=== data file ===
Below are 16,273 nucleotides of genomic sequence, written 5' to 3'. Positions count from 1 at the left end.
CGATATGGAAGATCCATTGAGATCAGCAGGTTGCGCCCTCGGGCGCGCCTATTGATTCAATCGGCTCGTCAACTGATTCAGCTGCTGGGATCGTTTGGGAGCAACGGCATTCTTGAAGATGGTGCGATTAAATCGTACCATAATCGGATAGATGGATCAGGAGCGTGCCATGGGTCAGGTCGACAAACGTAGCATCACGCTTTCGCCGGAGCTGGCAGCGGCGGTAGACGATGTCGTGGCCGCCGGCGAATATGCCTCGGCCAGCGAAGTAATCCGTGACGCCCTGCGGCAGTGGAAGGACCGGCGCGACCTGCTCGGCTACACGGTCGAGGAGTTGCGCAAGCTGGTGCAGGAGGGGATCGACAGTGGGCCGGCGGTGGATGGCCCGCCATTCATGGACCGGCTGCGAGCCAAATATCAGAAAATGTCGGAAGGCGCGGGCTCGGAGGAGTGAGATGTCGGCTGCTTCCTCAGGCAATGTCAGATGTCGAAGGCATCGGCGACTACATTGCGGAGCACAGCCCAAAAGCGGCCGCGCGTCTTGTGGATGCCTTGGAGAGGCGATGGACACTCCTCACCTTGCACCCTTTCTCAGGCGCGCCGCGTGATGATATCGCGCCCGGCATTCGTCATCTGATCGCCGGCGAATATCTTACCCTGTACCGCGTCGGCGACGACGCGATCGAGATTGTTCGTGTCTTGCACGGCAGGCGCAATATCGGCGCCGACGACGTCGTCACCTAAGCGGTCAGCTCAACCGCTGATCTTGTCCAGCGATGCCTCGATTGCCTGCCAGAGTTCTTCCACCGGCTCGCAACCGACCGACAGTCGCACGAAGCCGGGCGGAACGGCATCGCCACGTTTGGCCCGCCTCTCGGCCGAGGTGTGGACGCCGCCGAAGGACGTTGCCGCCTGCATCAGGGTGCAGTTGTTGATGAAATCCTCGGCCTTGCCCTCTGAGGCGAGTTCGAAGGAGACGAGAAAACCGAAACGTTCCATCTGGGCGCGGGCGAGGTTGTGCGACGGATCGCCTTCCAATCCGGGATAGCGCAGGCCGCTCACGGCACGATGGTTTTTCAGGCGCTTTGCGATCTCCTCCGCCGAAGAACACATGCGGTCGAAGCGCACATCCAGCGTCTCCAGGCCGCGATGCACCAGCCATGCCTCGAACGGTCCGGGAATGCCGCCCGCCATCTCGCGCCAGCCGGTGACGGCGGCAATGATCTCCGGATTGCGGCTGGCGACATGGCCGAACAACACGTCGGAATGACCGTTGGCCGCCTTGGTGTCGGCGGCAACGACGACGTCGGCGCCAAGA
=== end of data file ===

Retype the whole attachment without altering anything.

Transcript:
Below are 16,273 nucleotides of genomic sequence, written 5' to 3'. Positions count from 1 at the left end.
CGATATGGAAGATCCATTGAGATCAGCAGGTTGCGCCCTCGGGCGCGCCTATTGATTCAATCGGCTCGTCAACTGATTCAGCTGCTGGGATCGTTTGGGAGCAACGGCATTCTTGAAGATGGTGCGATTAAATCGTACCATAATCGGATAGATGGATCAGGAGCGTGCCATGGGTCAGGTCGACAAACGTAGCATCACGCTTTCGCCGGAGCTGGCAGCGGCGGTAGACGATGTCGTGGCCGCCGGCGAATATGCCTCGGCCAGCGAAGTAATCCGTGACGCCCTGCGGCAGTGGAAGGACCGGCGCGACCTGCTCGGCTACACGGTCGAGGAGTTGCGCAAGCTGGTGCAGGAGGGGATCGACAGTGGGCCGGCGGTGGATGGCCCGCCATTCATGGACCGGCTGCGAGCCAAATATCAGAAAATGTCGGAAGGCGCGGGCTCGGAGGAGTGAGATGTCGGCTGCTTCCTCAGGCAATGTCAGATGTCGAAGGCATCGGCGACTACATTGCGGAGCACAGCCCAAAAGCGGCCGCGCGTCTTGTGGATGCCTTGGAGAGGCGATGGACACTCCTCACCTTGCACCCTTTCTCAGGCGCGCCGCGTGATGATATCGCGCCCGGCATTCGTCATCTGATCGCCGGCGAATATCTTACCCTGTACCGCGTCGGCGACGACGCGATCGAGATTGTTCGTGTCTTGCACGGCAGGCGCAATATCGGCGCCGACGACGTCGTCACCTAAGCGGTCAGCTCAACCGCTGATCTTGTCCAGCGATGCCTCGATTGCCTGCCAGAGTTCTTCCACCGGCTCGCAACCGACCGACAGTCGCACGAAGCCGGGCGGAACGGCATCGCCACGTTTGGCCCGCCTCTCGGCCGAGGTGTGGACGCCGCCGAAGGACGTTGCCGCCTGCATCAGGGTGCAGTTGTTGATGAAATCCTCGGCCTTGCCCTCTGAGGCGAGTTCGAAGGAGACGAGAAAACCGAAACGTTCCATCTGGGCGCGGGCGAGGTTGTGCGACGGATCGCCTTCCAATCCGGGATAGCGCAGGCCGCTCACGGCACGATGGTTTTTCAGGCGCTTTGCGATCTCCTCCGCCGAAGAACACATGCGGTCGAAGCGCACATCCAGCGTCTCCAGGCCGCGATGCACCAGCCATGCCTCGAACGGTCCGGGAATGCCGCCCGCCATCTCGCGCCAGCCGGTGACGGCGGCAATGATCTCCGGATTGCGGCTGGCGACATGGCCGAACAACACGTCGGAATGACCGTTGGCCGCCTTGGTGTCGGCGGCAACGACGACGTCGGCGCCAAGA